- What other names is Hemp Agrimony known by?
- What is Hemp Agrimony?
- How does Hemp Agrimony work?
- Are there safety concerns?
- Are there any interactions with medications?
- Dosing considerations for Hemp Agrimony.
Alpenkraut, Cañamazo, Cáñamo Acuático, Cannabine, Chanvre d'Eau, Chanvrin, Donnerkraut, Dostenkraut, Drachenkraut, Dutch Agrimony, Dutch Eupatoire Commune, Eupatoire des Arabes, Eupatoire d'Avicenne, Eupatoire Chanvrine, Eupatoire à Feuilles de Chanvre, Eupatorio, Eupatorium cannabinum, Gemeiner Wasswedost, Herbe de Sainte Cunégonde, Hirshklee, Holy Rope, Kunigundendraut, Leberkraut, Origan des Marais, St. John's Herb, Sweet Mandulin, Sweet-Smelling Trefoil, Thoroughwort, Wasshanf, Waterhemp, Water Maudlin.
Hemp agrimony is an herb. The flowering parts of the plant are used to make medicine.
Some people apply hemp agrimony directly to the skin for wounds and skin infections.
Insufficient Evidence to Rate Effectiveness for...
- Liver disorders.
- Gallbladder disorders.
- Other conditions.
There isn't enough information available to know how hemp agrimony works.
There's a lot of concern about using hemp agrimony as medicine, because it contains chemicals called hepatotoxic pyrrolizidine alkaloids (PAs), which may block blood flow in the veins and cause liver damage. Hepatotoxic PAs might also cause cancer and birth defects. Hemp agrimony preparations that are not certified and labeled “hepatotoxic PA-free” are considered UNSAFE.
It's also UNSAFE to apply hemp agrimony to broken skin. The dangerous chemicals in hemp agrimony can be absorbed quickly through broken skin and can lead to dangerous body-wide toxicity. Steer clear of skin products that aren't certified and labeled “hepatotoxic PA-free.”
There isn't enough information to know if it's safe to apply hemp agrimony to unbroken skin. It's best to avoid use.
Special Precautions & Warnings:Pregnancy and breast-feeding: It's UNSAFE to use hemp agrimony preparations that might contain hepatotoxic PAs during pregnancy. These products might cause birth defects and liver damage.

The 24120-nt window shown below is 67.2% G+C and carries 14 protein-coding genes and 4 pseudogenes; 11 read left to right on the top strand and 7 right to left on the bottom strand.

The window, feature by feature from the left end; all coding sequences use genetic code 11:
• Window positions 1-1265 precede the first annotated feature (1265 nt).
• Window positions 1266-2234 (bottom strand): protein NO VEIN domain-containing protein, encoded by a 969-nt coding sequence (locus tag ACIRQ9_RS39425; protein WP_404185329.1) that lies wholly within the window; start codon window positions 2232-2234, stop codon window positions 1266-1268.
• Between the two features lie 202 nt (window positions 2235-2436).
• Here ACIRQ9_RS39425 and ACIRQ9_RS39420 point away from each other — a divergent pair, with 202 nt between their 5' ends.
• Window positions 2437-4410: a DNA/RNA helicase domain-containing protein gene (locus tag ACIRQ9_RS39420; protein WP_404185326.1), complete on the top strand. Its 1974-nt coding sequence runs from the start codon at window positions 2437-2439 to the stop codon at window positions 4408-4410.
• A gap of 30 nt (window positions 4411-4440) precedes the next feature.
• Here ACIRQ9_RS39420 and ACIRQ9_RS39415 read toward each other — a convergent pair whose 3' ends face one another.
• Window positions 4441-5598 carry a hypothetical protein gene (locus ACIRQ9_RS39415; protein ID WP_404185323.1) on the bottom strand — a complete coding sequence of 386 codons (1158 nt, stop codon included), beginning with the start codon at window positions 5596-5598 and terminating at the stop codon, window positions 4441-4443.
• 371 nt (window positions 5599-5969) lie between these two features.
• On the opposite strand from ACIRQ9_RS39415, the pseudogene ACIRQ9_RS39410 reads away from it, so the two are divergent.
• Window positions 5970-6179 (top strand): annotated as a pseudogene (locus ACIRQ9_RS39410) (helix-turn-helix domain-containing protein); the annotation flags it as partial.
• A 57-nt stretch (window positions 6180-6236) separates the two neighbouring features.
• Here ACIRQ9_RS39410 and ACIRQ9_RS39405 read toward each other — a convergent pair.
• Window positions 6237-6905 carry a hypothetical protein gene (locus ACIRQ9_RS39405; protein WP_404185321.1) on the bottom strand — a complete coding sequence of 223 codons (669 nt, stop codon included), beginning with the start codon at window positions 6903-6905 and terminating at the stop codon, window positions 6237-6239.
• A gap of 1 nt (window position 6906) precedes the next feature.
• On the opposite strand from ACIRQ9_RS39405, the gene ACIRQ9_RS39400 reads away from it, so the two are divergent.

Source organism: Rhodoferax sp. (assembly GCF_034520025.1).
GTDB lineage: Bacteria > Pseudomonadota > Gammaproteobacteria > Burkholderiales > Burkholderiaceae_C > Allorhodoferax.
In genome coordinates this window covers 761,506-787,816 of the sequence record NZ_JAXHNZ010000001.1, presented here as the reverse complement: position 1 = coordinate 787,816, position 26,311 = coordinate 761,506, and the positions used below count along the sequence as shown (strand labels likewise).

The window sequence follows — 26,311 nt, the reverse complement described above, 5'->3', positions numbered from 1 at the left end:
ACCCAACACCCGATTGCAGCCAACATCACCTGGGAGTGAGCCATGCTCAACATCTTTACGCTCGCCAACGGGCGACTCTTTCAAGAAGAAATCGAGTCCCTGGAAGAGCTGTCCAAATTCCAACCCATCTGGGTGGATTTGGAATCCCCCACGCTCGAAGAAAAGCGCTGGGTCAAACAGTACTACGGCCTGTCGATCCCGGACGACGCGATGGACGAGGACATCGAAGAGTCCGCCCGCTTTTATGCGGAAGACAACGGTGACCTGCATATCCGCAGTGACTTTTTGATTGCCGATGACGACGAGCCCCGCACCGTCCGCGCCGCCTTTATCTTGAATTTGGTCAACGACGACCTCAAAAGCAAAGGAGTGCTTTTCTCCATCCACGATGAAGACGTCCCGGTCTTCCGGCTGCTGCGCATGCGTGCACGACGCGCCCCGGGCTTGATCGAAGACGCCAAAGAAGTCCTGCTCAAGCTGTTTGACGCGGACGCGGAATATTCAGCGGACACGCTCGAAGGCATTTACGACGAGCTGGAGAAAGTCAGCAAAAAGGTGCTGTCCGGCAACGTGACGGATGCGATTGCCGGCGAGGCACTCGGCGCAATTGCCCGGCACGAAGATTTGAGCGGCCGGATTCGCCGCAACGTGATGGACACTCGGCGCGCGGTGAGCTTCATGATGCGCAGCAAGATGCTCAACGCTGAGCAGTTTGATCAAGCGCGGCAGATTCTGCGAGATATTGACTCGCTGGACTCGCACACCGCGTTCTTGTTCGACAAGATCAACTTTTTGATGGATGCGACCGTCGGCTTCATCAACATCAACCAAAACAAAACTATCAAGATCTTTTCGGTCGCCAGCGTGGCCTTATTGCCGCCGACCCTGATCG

It's also UNSAFE to use hemp agrimony preparations that might contain hepatotoxic PAs if you are breast-feeding. These chemicals can pass into breast-milk and might harm the nursing infant.
It's not known whether products that are certified hepatotoxic PA-free are safe to use during pregnancy or breast-feeding. Stay in the safe side and avoid using any hemp agrimony preparation if you are pregnant or breast-feeding.
Allergy to ragweed and related plants: Hemp agrimony may cause an allergic reaction in people who are allergic to the Asteraceae/Compositae plant family. Members of this family include ragweed, chrysanthemums, marigolds, daisies, and many others. If you have allergies, be sure to check with your healthcare provider before taking hemp agrimony.
Medications that increase break down of other medications by the liver (Cytochrome P450 3A4 [CYP3A4] inducers)Interaction Rating: Moderate Be cautious with this combination.Talk with your health provider.
Hemp agrimony is broken down by the liver. Some chemicals that form when the liver breaks down hemp agrimony can be harmful. Medications that cause the liver to break down hemp agrimony might enhance the toxic effects of chemicals contained in hemp agrimony.
The appropriate dose of hemp agrimony depends on several factors such as the user's age, health, and several other conditions. At this time there is not enough scientific information to determine an appropriate range of doses for hemp agrimony. Keep in mind that natural products are not always necessarily safe and dosages can be important. Be sure to follow relevant directions on product labels and consult your pharmacist or physician or other healthcare professional before using.
Natural Medicines Comprehensive Database rates effectiveness based on scientific evidence according to the following scale: Effective, Likely Effective, Possibly Effective, Possibly Ineffective, Likely Ineffective, and Insufficient Evidence to Rate (detailed description of each of the ratings).
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Chojkier M. Hepatic sinusoidal-obstruction syndrome: toxicity of pyrrolizidine alkaloids. J Hepatol 2003;39:437-46. View abstract.
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